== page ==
United Kingdom Haydn, Mahler: Karen Cargill (mezzo), Simon O’Neill (tenor), Scottish Chamber Orchestra, Robin Ticciati (conductor), Queen’s Hall, Edinburgh, 29.1.2015 (SRT)
Haydn: Symphony No. 70
Mahler (arr. Cortese): Das Lied von der Erde
One of Robin Ticciati’s more recent achievements as Principal Conductor of the Scottish Chamber Orchestra has been to make the orchestra much more familiar with the music of Mahler, someone who, as Karen Cargill writes in her programme note, is “an unusual bedfellow for a chamber orchestra!” This season began with Symphony No. 4 and several of the song cycles will show up this year, too. I suspect, though, that this performance of Das Lied von der Erde will turn out to be something of a highlight.
I mentioned previously that Cortese’s arrangement inevitably lacks some of the power of the full symphony orchestral version (something which is most damaging in the opening song), but it brings the advantage of transparency and clarity. This is particularly apparent in the mezzo’s songs, not least because the instrumental solos can stand out so much more; the oboe in Der Einsame in Herbst, the flute in Der Abschied. It also allows an extra touch of raucousness to the tenor songs, though, most amiably the drunken horns in the fifth song, and another benefit of this arrangement is that the tenor doesn’t have to struggle so much to be heard over the tumult of the first movement. Simon O’Neill’s tone can be abrasive at times, but this made him an unusually neat fit for the first song, his voice piercing the orchestral texture with clarity and precision, something he maintained in the other songs, too.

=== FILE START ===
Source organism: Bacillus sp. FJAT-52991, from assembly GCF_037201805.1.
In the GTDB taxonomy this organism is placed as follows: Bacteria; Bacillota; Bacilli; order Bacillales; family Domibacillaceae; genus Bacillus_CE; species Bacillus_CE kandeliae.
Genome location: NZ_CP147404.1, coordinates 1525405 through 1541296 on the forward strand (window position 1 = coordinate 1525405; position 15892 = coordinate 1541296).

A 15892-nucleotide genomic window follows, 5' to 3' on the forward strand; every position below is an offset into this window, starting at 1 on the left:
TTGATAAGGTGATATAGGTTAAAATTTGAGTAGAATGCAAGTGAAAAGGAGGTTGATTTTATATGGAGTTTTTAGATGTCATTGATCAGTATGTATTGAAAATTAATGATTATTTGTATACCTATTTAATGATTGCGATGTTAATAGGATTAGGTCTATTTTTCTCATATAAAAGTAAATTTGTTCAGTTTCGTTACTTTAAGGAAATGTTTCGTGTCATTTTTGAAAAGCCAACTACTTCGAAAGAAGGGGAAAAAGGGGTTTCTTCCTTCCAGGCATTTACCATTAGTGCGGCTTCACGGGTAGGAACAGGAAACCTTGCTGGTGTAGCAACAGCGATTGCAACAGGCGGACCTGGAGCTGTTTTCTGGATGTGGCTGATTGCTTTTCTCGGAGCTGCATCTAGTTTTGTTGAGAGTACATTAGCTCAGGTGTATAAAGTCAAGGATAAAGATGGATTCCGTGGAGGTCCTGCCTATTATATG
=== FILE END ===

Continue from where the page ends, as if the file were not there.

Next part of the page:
Karen Cargill has really made her home in Mahler’s music, so much so that he now feels like natural territory for her. Her voice manages to be lustrous yet dusky at the same time, uniquely focused on the emotional business in hand, and as interested in telling the story in the text as she is in the music. She has done a lot of Mahler recently and, in the two years that separated her 2013 performance from this one, her interpretation has matured and deepened. The top can still be a little cloudy in places – most noticeably in the high writing of Der Abschied – but I wondered as I listened whether anyone can currently touch her in this repertoire?
Ticciati has developed as a Mahler conductor, too. He knows Das Lied better now, so is more able to let go and trust himself and his players with this music. The orchestra also trust him implicitly. This is far from their bread and butter repertoire, but under Ticciati it has become more familiar to them, and that interplay of the familiar and the new produces dynamic playing that is brilliantly alive to every nuance. Only in the great span of Der Abschied did Ticciati’s pace feel a little unsteady, as well as too fast: it felt a little episodic, by numbers, almost, as if hurrying from section to section. The ending, while very beautiful, and featuring Cargill producing a stunning pianissimo, felt a little detached. Still, this was a great achievement, one which made the Haydn opening feel a little incidental, for all its delicacy and flair.